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CEOs are investing millions in these large-cap dividend stocks

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Featured below are companies that have experienced recent insider trading activity in the public market through their direct and indirect ownerships, including accounts they have control or direction over.

The list features insider transaction activity; it does not convey total ownership information as an insider may hold numerous accounts.

Keep in mind, when looking at transaction activities by insiders, purchasing activity may reflect perceived value in a security. Selling activity may or may not be related to a stock’s valuation; perhaps an insider needs to raise money for personal reasons. An insider’s total holdings should be considered because a sale may, in context, be insignificant if this person has a large remaining position in the company. I tend to put great weight on insider transaction activity when I see multiple insiders trading a company’s shares or units.

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Listed below are three stocks that have had recent buying activity reported by insiders.

Canadian Pacific Railway Limited (CP-T)

Between March 13 and March 16, president and chief executive officer Keith Creel invested over US$3-million in shares of CP. He bought a total of 14,588 shares at an average cost per share of US$206.12, initiating a position in this particular account.

On March 10, Scott MacDonald, senior vice-president – engineering, mechanical and procurement, acquired 1,000 shares at a price per share of $288.85, after which this account held 2,730 shares. The cost of the investment exceeded $288,000.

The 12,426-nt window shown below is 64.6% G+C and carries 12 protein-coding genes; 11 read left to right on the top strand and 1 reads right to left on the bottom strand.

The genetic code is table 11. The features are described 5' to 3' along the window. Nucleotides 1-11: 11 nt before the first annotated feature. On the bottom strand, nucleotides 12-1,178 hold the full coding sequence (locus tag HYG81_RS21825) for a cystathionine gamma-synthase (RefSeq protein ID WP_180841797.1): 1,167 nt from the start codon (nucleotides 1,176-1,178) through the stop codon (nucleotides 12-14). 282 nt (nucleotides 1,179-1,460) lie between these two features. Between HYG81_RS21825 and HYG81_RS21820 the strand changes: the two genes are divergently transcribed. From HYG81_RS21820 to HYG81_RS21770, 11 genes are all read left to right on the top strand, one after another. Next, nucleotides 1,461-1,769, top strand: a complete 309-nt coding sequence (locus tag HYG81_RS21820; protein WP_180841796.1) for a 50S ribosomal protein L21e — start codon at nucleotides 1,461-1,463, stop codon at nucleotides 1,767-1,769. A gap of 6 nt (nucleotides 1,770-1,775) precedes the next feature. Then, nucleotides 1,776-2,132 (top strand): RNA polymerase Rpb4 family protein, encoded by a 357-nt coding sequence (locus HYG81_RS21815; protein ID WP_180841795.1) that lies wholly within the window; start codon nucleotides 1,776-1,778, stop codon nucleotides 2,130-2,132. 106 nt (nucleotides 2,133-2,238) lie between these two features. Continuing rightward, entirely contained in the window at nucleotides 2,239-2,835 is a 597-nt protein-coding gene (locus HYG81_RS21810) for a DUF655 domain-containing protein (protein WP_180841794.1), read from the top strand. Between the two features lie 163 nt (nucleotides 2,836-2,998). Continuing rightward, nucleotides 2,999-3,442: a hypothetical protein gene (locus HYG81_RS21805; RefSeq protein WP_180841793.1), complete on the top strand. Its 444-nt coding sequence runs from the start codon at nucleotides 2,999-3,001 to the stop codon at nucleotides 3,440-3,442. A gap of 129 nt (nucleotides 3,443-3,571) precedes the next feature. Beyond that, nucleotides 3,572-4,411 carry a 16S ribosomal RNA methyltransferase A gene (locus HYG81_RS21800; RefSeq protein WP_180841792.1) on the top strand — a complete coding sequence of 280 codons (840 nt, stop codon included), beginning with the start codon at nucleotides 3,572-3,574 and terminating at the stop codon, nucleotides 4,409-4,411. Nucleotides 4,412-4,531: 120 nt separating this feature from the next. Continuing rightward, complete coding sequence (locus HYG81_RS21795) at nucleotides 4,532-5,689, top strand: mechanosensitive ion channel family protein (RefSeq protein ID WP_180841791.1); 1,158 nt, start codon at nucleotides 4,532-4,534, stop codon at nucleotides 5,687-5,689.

First Capital Real Estate Investment Trust (FCR-UN-T)

Between March 17 and March 19, trustee Dori Segal invested over $338,000 in units of this REIT. He acquired a total of 24,500 units at an average price per unit of approximately $13.80, raising this account’s position to 1,147,452 units.

National Bank of Canada (NA-T)

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Between March 9-19, president and chief executive officer Louis Vachon bought a total of 30,000 shares at an average price per share of roughly $49.60, increasing this account’s holdings to 275,826 shares. The cost of these purchases exceeded $1.4-million.

Between March 13-18, Denis Girouard, co-head of financial markets, bought a total of 20,000 shares at an average price per share of roughly $46.56, initiating a position in this particular account. The cost of these purchases totaled over $930,000.

Between March 11-17, Laurent Ferreira, co-head – financial markets, invested over $2.1-million in shares of National Bank. He acquired a total of 44,000 shares at an average cost per share of approximately $49.94, boosting this account’s position to 46,400 shares.